Neo Ranga's cover depicts the trio of sisters who compose the main characters wielding huge wicked looking swords and wearing nothing but body paint. In reality the series is more of a giant robot-style deal, and while the characters do don the body paint at one point during the series (albeit with clothes), the giant swords are completely absent.
The covers of the Fruits Basket manga, due to the system used to decide who's on the cover (more or less appearance order at least at the start), the character on the cover often doesn't appear much or even at all inside the book. The final two books feature Tohru's father and mother, both of whom are deceased.
This is lampshaded in several cases, when filler pictures of the characters complain about how little they are in the story.
The front cover◊ of the North American DVD release for Simoun featured Neveril and Aeru sort of...hugging? Dancing? Playing patty-cake? Whatever they are doing they are close together and naked, but somehow their embrace has no sexual overtones at all, so the whole thing just looks weird. Also, there is not a single Simoun visible on the front cover, back cover, or spine. The series is namedSimoun and the machines are nowhere to be found. Without already knowing the background to the series there is no way to determine even what genre the show is, first guess would probably go to Magical Girl or an Ecchi series.
This trope could be applied to the Dragon Ball GT season sets. The first set, containing the first 34 episodes, features Super Saiyan 4 Goku on the cover, Super Saiyan 4 being a form Goku first achieves in episode 35. And the second set features Super Saiyan 4 Gogeta, a One Episode Wonder from late in the series.
When the Saban-dubbed episodes of Dragon Ball Z were released on DVD by Pioneer, there were three covers for the Namek arc that shown concept art of the characters past the Saban run. The concept art in question? Vegeta in the outfit he wore during the Freeza fight, Goku preparing the Spirit Bomb to use against Freeza and Goku as a Super Saiyan with the last one being on two of the three covers. Kid Goku is on the last cover, but he's not shown in any flashbacks in the episodes on that set.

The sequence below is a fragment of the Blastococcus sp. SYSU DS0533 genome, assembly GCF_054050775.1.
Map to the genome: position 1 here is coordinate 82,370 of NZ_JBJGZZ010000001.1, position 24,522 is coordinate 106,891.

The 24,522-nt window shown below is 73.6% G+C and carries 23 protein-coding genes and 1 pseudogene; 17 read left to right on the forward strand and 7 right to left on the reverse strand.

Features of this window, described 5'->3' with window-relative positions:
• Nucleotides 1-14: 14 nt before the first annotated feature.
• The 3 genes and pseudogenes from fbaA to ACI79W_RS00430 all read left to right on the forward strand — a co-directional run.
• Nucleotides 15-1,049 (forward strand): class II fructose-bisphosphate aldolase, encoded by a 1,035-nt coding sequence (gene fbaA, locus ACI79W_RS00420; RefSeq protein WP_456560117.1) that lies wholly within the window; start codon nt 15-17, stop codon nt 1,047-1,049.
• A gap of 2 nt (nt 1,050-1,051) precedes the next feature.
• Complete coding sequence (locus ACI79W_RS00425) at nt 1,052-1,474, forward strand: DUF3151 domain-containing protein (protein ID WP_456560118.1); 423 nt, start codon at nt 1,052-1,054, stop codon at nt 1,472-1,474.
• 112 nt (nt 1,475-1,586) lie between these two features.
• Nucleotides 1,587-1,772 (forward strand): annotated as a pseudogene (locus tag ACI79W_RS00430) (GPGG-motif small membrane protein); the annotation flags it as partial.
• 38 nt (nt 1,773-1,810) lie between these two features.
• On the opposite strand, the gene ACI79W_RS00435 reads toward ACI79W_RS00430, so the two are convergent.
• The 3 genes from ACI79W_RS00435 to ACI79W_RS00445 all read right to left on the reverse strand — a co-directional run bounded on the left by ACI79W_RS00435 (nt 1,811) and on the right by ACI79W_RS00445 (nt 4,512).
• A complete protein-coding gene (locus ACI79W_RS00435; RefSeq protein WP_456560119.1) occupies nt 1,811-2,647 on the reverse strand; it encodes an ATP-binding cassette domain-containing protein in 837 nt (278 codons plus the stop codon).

Would you think Bleach would be about fighting ghost with samurai swords with a cover like this?◊
An even better example is the cover of Volume 34, which has Adult Nel on the cover◊. If you were a newcomer to Bleach you could be forgiven for thinking that adult Nel would play a significant role in this volume. In actuality, she has a total of 7 pages worth of screentime (that's counting a Double-Page spread as 2 Pages) and everything from her transformation into her adult form to her backstory was in Volume 33.
But then if it was the cover for volume 33 is would be a Spoiler Cover.
In a combination of this and "What do you mean, it's not for kids?", the most sexually explicit yaoi manga are often mistaken for tamer series due to the heavy use of pastel-tones and flowers.
The manga prequel to Hellgate London has a cover that looks like a nice Dragon Ball-esque adventure, with the main characters and their family arranged in a happy little formation. The actual content is far from what this implies-most of the family is brutally slaughtered near the end, and that's not even getting into what comes before that.
The US cover art for Initial D Third Stage shows a car that appears for all of 5 minutes of the movie, and the race against said car, despite being on Battle Stage, isn't much of one.
At last one edition of the first book of Barefoot Gen suffers from it. The story is far less happy than its cover◊. What a happy looking series... about the atomic bombing of Hiroshima.
Might be true for a Japanese audience. However, given pretty much the only thing Hiroshima is known for to people outside Japan, anyone who can't guess what "A cartoon story of Hiroshima" is going to wind up being about fails history forever.
The Ace Attorney "Official Casebook" manga collections have back cover blurbs that make it sound like the stories involved in the books will all involve mystery solving and legal action in the vein of the games. Though there are a few mysteries involved most of the stories are just Slice of Life pieces about the characters outside of court.